Westmont Magazine Integrity and Initiative
What is the primary goal of estate planning? Is it providing for heirs, minimizing estate taxation, protecting heirs from creditors (and sometimes from themselves), or minimizing probate costs? While these goals are meritorious, they miss the mark. Most parents hope an inheritance will “make the child a better person.” Therefore, the basic goal of estate planning should be facilitating the passage of the twin I’s: Integrity and Initiative.
The Twin I’s
Transferring integrity and initiative can be perplexing, especially as many parents find it difficult to teach values to their children when they are young, much less when they are grown.
Most members of the senior generation have followed the adage “steady plodding brings prosperity.” They are diligent, honest, respect property, and invest for the long term. Parents need to remember they often went through periods of significant adversity to learn and implement these principles, but their children have not.
During such adversity, experience teaches the wisdom and benefits of good morals and strong character. While parents do not necessarily desire to see their children go through the same thing, it is essential to understand that children must learn similar lessons or the transfer of a substantial inheritance will fail to achieve the desired objective.
Greatest Estate Planning Mistake
The greatest mistake in estate planning is the failure of parents to set goals. History is full of examples of large inheritances destroying the initiative of children, nephews, nieces, grandchildren, and others. The “optimum inheritance” plan is the amount that will pass assets to family and facilitate the acquisition of both integrity and initiative.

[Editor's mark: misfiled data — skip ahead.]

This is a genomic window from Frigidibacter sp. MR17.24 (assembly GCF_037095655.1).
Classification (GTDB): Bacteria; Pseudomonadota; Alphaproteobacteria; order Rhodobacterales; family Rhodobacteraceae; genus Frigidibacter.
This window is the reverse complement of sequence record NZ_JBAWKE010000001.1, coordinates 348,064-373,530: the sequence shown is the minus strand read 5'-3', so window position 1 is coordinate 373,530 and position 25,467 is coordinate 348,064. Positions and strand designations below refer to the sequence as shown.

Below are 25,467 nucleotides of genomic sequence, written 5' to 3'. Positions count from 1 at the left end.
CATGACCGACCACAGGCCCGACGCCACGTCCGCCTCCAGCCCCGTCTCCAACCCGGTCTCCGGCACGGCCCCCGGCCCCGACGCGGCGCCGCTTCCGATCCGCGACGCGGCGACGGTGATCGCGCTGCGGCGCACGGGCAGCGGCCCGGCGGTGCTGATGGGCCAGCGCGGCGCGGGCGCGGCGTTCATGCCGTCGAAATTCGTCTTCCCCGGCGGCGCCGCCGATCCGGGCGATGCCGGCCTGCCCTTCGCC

Parents must realize that teaching a child requires a significant amount of time. Giving an inheritance over a reasonably long period helps the child learn, even to a moderate degree, the lessons that have led to the parent’s success. Thus, the inheritance should be structured to include gifts during life, bequests from the estate, income for a period of years, and, in larger estates, deferred principal.
Creating and Signing the Estate Plan
After parents have determined the target amounts and the timing of the inheritance, they can create a plan. This may take a long time and involve the use of gift annuities, charitable trusts, bequests, and revocable trusts.
Quite frankly, many Americans today walk into their attorney’s office and get a garden-variety estate plan created with almost no thought for the target goals and the layers of inheritance. It is very important for parents to think through these areas and give reasonably good guidance to the estate planning attorney. After determining the goals and the layers, the attorney can use the methods that achieve those goals with efficiency and minimum (and in some cases zero) estate tax cost.
The benefit of coupling this method with planned gifts is enormous. In many respects, charitable planning adds to, rather than takes away from, the plan. These charitable elements can conserve the estate, reduce estate taxes, and enhance the total economic value created in the estate. Creating a plan that provides appropriate inheritance for children while encouraging them to think more broadly in terms of helping others through charities is an excellent concept. It highlights the desire of the parents to benefit the children, but also emphasizes parents’ commitment to help others in the broader society.
Think deeply, set goals, determine methods, benefit both family and charity — now you have a plan that, to the greatest extent possible, facilitates the transfer of Integrity and Initiative.
Copyright © 1999 By A. Charles Schultz